Perhaps transit supporters should be specifically advocating for increased parking fees, though the position of Sacramento on the graphs, above the trend line, indicates that there are additional factors in Sacramento that suppress transit use.

Myth?: transit takes longer

“But, what is more important is that only a small portion of jobs, and other destinations can be accessed through transit in any reasonable time and the travel time for transit is far higher than for driving.”

Well, this one is much more true that the myths I addressed (Myth: housing more expensive in dense areas, Myth: driving is supported by user fees). But it is worthwhile analyzing why this is so.

There are four employment centers in our region: downtown Sacramento, Rancho Cordova, Folsom, and Roseville. However, downtown is by far the most important. Check yesterday’s post (SacRT and employment) to see what a remarkable concentration of jobs there is, and how much of the county is essentially empty of jobs. Downtown is easily accessible by transit, the other three have much more limited options. So, how about time? Yes, there is a big time difference.

Three examples of morning commutes:

  • Greenback/Sunrise to downtown: 78 minutes by transit (bus route 21 and Gold Line) while Google reports driving is typically 35 minutes but can be 70 minutes. So on a bad traffic day, the two modes are comparable, but on a good traffic day driving is more than twice as fast.
  • Zinfandel/Sunrise to downtown: 61 minutes by transit (Gold Line and some walking) while Google reports driving as typically 22 minutes but can be 45 minutes. Again, driving is more than twice as fast.
  • Florin/Greenhaven to downtown: 30 minutes by transit (route 6), while Google reports driving as typically 10-16 minutes. Again, driving is more than twice as fast.

So, back to why. The nature of buses is that they have frequent stops, and spend a significant portion of their time in dwell, not moving. Light rail has fewer stops, so spends less time in dwell. There are express buses, of which SacRT has a few that run very limited schedules. It is also possible to create Bus Rapid Transit (BRT) routes with few stops, and travel times close to light rail. The commuter buses operated into downtown by Placer County, El Dorado County, Elk Grove, Roseville and others have only a few stops at each end, with long runs in between, and so have travel times as good as or better than light rail and BRT. However, these commuter buses serve a much smaller number of riders than any of the other options, and are also quite a bit more expensive than SacRT fares.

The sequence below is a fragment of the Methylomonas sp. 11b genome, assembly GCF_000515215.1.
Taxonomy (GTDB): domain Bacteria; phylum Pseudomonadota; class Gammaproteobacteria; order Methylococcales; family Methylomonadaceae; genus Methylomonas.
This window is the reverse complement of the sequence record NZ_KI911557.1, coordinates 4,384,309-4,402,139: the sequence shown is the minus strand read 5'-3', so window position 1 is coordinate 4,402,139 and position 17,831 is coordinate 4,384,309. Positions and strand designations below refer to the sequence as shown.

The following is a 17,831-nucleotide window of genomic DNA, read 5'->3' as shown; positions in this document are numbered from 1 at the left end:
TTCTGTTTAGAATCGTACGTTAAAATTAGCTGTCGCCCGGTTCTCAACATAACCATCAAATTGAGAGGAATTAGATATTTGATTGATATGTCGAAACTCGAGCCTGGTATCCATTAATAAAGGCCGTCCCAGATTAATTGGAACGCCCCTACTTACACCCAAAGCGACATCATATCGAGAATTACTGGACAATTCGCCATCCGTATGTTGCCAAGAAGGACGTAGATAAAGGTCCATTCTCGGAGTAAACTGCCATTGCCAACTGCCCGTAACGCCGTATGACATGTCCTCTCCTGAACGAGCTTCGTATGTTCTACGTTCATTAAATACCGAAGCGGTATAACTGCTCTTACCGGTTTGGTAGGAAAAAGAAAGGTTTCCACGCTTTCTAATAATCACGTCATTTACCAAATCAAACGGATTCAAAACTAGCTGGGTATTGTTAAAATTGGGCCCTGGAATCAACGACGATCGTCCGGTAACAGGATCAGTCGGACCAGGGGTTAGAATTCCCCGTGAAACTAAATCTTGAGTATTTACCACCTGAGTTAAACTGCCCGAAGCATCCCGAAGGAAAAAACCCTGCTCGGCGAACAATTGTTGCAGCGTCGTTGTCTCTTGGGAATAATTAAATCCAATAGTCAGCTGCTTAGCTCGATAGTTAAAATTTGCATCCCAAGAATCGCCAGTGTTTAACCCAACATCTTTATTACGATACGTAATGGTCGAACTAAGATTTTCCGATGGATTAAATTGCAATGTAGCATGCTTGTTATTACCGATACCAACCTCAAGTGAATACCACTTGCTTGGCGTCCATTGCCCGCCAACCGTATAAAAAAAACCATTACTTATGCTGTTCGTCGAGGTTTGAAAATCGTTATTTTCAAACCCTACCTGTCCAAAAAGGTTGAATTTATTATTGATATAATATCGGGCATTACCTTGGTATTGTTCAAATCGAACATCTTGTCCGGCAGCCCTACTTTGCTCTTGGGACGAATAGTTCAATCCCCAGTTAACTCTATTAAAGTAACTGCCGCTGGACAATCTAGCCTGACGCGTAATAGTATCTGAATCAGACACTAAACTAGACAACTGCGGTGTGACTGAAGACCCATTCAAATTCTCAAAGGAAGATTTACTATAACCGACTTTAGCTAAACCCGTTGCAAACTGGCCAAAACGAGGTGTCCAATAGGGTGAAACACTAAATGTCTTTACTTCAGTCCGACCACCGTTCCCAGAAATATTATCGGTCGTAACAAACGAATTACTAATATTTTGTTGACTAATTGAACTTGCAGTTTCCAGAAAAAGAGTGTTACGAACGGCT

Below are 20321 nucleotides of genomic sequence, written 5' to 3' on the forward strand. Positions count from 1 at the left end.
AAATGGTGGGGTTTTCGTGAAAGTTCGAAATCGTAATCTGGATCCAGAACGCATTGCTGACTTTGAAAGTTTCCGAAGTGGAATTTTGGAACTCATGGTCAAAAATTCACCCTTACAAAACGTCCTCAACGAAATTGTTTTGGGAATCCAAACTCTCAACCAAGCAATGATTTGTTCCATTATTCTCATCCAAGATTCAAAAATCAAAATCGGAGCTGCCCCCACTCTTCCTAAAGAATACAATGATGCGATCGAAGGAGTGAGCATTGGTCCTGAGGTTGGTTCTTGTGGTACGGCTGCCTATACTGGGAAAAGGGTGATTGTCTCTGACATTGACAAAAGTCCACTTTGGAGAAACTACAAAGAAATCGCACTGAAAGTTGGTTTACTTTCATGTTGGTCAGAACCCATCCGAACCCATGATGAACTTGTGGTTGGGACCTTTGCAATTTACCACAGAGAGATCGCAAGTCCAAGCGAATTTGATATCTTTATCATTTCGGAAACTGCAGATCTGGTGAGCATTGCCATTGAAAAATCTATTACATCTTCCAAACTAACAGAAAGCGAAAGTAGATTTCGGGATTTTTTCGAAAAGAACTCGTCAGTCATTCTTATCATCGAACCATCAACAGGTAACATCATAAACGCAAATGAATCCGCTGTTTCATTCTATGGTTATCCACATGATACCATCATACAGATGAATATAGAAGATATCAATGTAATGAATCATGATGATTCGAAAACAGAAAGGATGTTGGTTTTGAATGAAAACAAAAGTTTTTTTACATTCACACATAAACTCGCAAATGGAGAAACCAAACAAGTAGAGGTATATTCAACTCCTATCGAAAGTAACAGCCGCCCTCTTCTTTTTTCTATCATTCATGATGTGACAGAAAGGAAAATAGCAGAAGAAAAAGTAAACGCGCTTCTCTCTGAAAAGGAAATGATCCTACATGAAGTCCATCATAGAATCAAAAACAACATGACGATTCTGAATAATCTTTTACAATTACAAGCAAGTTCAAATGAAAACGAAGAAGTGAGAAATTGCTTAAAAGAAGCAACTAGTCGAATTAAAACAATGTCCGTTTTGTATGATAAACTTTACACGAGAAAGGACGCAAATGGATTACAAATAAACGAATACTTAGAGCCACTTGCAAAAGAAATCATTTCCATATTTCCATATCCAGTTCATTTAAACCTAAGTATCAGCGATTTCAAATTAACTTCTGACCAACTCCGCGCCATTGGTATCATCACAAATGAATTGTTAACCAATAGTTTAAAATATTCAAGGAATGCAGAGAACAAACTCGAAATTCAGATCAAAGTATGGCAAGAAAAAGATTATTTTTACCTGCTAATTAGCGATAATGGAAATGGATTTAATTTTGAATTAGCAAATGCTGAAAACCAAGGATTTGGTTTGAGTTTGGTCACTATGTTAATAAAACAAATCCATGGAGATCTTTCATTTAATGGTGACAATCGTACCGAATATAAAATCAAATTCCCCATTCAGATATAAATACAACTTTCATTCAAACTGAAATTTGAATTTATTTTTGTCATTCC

A second big difference it that you don’t have to wait for the next bus or light rail. You jump in your car and go. Of course there is time parking at the destination (an urban area typically sees about one-third of traffic is circling for parking, and my observation says Sacramento is similar. I live very near the CDPH buildings, and when I’m home during the day, I see a lot of employees walking to their cars to pay more or move them. More time time lost to the driving habit.

Perhaps the biggest difference is the amount of money we spend on driving, both individually and as a society. A transit pass costs $120 per month. Commuting can cost many times that much (before you say but… realize that almost all drivers underestimate what their vehicle really costs them). As a society, we spend incredible amounts of money on highways, far, far more than we spend on transit. One data point is the $133 million “80 Across the Top” project which is adding just a single travel lane in each direction for about 10 miles. $133 million for a lane. Wow! I have previously estimated the cost of the freeway system in Sacramento county as about $1 trillion. I don’t have a cost estimate for the light rail system, but it is a tiny fraction of this. What if we had spent the money on transit instead of privately owned vehicles? How would travel times compare then? We have created a transportation system whose primary purpose is to move a lot of cars at high speed. We have not created a transit system move a lot of people at a reasonable speed.

SacRT and employment

I earlier produced maps showing how SacRT routes related to population density and income (SacRT with income and population). I also wanted to present a map on employment or jobs – where people are going to on the transit system. It took much longer to track down that data, and I needed help from SACOG’s GIS staff. The employment data is from the Census Bureau’s Longitudinal Employment-Household Dynamics (LEHD). The data is normalized over area. The map is below, with the SacRT_employment pdf also available.